Nellie T. Bush

Areas of Achievement: 

Honored By

Honored by: Friends & Colleagues
Date submitted: May 14, 2008
Gift: Arch with Seating

Women Lawyers ~ Women Leaders Arch

Nellie Bush was a true renaissance woman. Throughout her life she was a teacher, principal, businesswoman, justice of the peace, legislator, attorney, ferryboat pilot, airline pilot, coroner, leader in women's clubs, as well as wife and mother. Her can-do spirit and matter-of-fact gumption paved the way for such a rich life, and provided inspiration to the women of her time.

Nellie was born on November 29, 1888 in Cedar County, Missouri. When she was five years old she moved with her parents to Arizona. Nellie grew up and went to school in Mesa, and later went on to receive her teacher's diploma at Tempe Normal School (now Arizona State University). Upon receiving her diploma, Nellie proceeded to teach at schools in Glendale and Mesa until 1912, when she married Mr. Joe Bush.

In 1915, Joe and Nellie moved to Parker, Arizona where Joe purchased a ferryboat business that operated on the Colorado River. To assist her husband's business, Nellie obtained a riverboat license and became the first female ferryboat pilot in Arizona. Life as a pilot was not always easy, especially on what was then a very turbulent Colorado River. Nellie once commented:

"Waves sometimes would be about 8 feet high. Often when we were caught on the river in a storm, we'd have to throw overboard some of the ore. Many a time when the sailing was dangerous and I thought about my baby in the pilothouse, I've uttered a little prayer, ÌÇNow if you'll just let me get this kid off of here alive, I'll never bring him back on board again.' But you'd forget about that after the danger had passed."

Nellie's first entry into public office was in 1918, when she was named Justice of the Peace in Parker, a position she held for six years. Two years later, she was elected to the Arizona State Legislature, where she served 14 years as a representative and two years as a senator. Upon her entry into political office, Nellie remarked 'a woman can be a success, both as a politician and a mother' and she was there to prove it. Nellie was a strong proponent for women's rights and equality and stated that she was 'a firm believer in women going into politics, the more the better. They simply have to eliminate some of their old fashioned ideas regarding the difference in sexes.' She also expected to be treated the same as her male colleagues in the legislature:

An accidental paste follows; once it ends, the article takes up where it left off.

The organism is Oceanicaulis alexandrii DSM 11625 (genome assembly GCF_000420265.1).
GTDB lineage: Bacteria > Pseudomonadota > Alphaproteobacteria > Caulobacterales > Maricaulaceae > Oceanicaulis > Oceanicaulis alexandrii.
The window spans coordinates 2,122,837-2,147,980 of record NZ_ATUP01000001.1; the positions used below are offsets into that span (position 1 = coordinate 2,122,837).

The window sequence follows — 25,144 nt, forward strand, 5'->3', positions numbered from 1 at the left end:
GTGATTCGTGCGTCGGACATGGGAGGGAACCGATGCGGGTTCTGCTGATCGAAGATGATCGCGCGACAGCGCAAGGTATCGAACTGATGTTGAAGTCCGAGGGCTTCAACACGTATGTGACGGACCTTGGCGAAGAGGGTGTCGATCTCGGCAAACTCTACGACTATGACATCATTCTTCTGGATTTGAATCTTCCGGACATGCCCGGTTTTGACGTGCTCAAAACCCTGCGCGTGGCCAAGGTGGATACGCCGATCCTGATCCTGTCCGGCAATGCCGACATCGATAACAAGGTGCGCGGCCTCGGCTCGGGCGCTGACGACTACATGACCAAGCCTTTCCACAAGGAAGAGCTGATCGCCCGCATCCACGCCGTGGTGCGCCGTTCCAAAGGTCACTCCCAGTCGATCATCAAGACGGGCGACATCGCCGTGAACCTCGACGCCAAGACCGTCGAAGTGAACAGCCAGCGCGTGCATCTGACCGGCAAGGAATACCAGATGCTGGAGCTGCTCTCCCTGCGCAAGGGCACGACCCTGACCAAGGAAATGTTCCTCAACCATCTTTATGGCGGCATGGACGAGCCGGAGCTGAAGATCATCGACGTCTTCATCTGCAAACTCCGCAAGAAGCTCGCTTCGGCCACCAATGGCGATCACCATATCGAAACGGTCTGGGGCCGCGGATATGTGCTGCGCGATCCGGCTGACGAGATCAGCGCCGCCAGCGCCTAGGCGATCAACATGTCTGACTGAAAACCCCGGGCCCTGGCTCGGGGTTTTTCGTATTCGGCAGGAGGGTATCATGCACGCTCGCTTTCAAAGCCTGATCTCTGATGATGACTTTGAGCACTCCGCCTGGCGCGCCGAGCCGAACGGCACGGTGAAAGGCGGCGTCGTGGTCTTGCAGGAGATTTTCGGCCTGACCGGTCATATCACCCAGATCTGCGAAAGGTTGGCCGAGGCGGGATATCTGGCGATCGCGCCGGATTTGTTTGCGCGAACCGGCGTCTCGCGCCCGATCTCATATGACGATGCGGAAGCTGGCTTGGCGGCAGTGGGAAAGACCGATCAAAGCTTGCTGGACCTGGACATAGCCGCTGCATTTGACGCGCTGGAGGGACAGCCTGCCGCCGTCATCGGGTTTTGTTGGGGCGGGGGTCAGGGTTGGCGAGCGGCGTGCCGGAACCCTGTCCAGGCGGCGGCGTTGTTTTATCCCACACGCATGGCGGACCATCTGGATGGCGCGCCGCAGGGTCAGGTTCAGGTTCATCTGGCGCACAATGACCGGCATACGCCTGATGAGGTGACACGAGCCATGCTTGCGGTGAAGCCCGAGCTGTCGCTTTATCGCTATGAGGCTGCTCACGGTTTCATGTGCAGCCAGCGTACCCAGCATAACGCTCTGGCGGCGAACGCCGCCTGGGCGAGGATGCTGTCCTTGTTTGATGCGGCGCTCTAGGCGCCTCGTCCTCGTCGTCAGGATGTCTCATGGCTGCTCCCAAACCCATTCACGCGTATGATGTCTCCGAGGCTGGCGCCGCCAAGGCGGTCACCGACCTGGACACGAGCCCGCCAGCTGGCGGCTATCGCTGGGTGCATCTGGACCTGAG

"With me, I expect nothing more from a man in politics than life gives another man. If he wants to smoke, I say, ÌÇGo ahead and smoke.' And if he wants to swear, I'll sit by and enjoy hearing him do it. If it doesn't hurt him, it certainly isn't going to hurt me."

While serving in the state legislature, Nellie also took time to enroll in law school. She attended the University of Arizona College of Law from 1921-1924, where she was a classmate of another famous Arizona woman, Lorna Lockwood. During summer breaks, Nellie also took courses at the University of California College of Law. Upon graduation, she was admitted to the bar in both Arizona and California and went on to work as an attorney for the Santa Fe Rail Road Company, in addition to her own private practice.

In the 1930s Nellie added to her many accomplishments by becoming an airplane pilot. She remarked that one of her main motivations to get her pilot's license was to keep her son's attention. 'I realized that as a mother I could retain my son's interest, only as long as I could speak his language. When he became interested in flying, I knew I had to know something about aviation. So we both took up the fascinating study.' The Bush family was the first to own a plane in Parker and were responsible for building the town's first airport. Nellie's pilot license came in use with her business and legislative demands allowing her to get to Yuma and Phoenix easily.

Because of her husband's business on the Colorado River, Nellie was active in the debate over Arizona water rights. She served as a member of the Arizona Colorado River Water Commission as well as the Colorado River Basin States Committee. In March 1934, Arizona Governor Benjamin Moeur appointed Nellie as the 'Admiral of Arizona's Navy' when he dispatched the Arizona National Guard to take action against the State of California. The governor and legislature believed that California was taking an excessive amount of water for agriculture and that Arizona was losing its share. Nellie and a portion of the Guard went out on her husband's two ferryboats to delay the construction of Parker Dam and compel federal authorities to address Arizona's concerns.

Nellie was also very active in women's organizations. She was responsible for organizing the Glendale Women's Club and Parker Woman's club. The capstone of her political life was in 1955 when she was appointed President of the Arizona Federation of Woman's clubs. Nellie passed away at age 75 on October 27, 1963.

Nellie Bush was surely a woman who believed that she could ÌÇhave it all,' and throughout her life she was successful in accomplishing her goals. Nellie's desire to balance a family life and a career is echoed by many women today, and her story provides a great inspiration to us all.